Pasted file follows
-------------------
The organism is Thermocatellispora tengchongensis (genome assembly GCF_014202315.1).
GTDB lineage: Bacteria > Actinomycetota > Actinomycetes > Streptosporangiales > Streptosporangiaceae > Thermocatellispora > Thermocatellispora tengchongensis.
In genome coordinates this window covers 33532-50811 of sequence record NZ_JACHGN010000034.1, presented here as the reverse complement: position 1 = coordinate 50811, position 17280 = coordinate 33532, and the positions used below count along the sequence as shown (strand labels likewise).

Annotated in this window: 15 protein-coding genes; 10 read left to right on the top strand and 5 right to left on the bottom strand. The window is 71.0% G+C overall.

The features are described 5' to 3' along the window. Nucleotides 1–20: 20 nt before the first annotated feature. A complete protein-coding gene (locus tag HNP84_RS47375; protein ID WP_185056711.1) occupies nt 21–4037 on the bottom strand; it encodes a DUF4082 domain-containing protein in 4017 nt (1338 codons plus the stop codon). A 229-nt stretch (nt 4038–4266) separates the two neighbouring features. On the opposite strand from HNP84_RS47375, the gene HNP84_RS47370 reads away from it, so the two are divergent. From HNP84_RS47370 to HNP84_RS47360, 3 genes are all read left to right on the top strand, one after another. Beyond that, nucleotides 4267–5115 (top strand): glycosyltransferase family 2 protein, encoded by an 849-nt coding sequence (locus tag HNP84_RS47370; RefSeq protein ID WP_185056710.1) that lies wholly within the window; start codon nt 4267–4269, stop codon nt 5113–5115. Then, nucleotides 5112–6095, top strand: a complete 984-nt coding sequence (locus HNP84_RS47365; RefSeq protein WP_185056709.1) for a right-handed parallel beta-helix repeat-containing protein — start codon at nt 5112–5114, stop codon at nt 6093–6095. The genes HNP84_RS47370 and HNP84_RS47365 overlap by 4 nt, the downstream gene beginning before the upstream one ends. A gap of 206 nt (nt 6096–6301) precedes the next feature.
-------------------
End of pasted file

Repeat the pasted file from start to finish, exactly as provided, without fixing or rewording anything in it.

The organism is Thermocatellispora tengchongensis (genome assembly GCF_014202315.1).
GTDB lineage: Bacteria > Actinomycetota > Actinomycetes > Streptosporangiales > Streptosporangiaceae > Thermocatellispora > Thermocatellispora tengchongensis.
In genome coordinates this window covers 33532-50811 of sequence record NZ_JACHGN010000034.1, presented here as the reverse complement: position 1 = coordinate 50811, position 17280 = coordinate 33532, and the positions used below count along the sequence as shown (strand labels likewise).

Annotated in this window: 15 protein-coding genes; 10 read left to right on the top strand and 5 right to left on the bottom strand. The window is 71.0% G+C overall.

The features are described 5' to 3' along the window. Nucleotides 1–20: 20 nt before the first annotated feature. A complete protein-coding gene (locus tag HNP84_RS47375; protein ID WP_185056711.1) occupies nt 21–4037 on the bottom strand; it encodes a DUF4082 domain-containing protein in 4017 nt (1338 codons plus the stop codon). A 229-nt stretch (nt 4038–4266) separates the two neighbouring features. On the opposite strand from HNP84_RS47375, the gene HNP84_RS47370 reads away from it, so the two are divergent. From HNP84_RS47370 to HNP84_RS47360, 3 genes are all read left to right on the top strand, one after another. Beyond that, nucleotides 4267–5115 (top strand): glycosyltransferase family 2 protein, encoded by an 849-nt coding sequence (locus tag HNP84_RS47370; RefSeq protein ID WP_185056710.1) that lies wholly within the window; start codon nt 4267–4269, stop codon nt 5113–5115. Then, nucleotides 5112–6095, top strand: a complete 984-nt coding sequence (locus HNP84_RS47365; RefSeq protein WP_185056709.1) for a right-handed parallel beta-helix repeat-containing protein — start codon at nt 5112–5114, stop codon at nt 6093–6095. The genes HNP84_RS47370 and HNP84_RS47365 overlap by 4 nt, the downstream gene beginning before the upstream one ends. A gap of 206 nt (nt 6096–6301) precedes the next feature.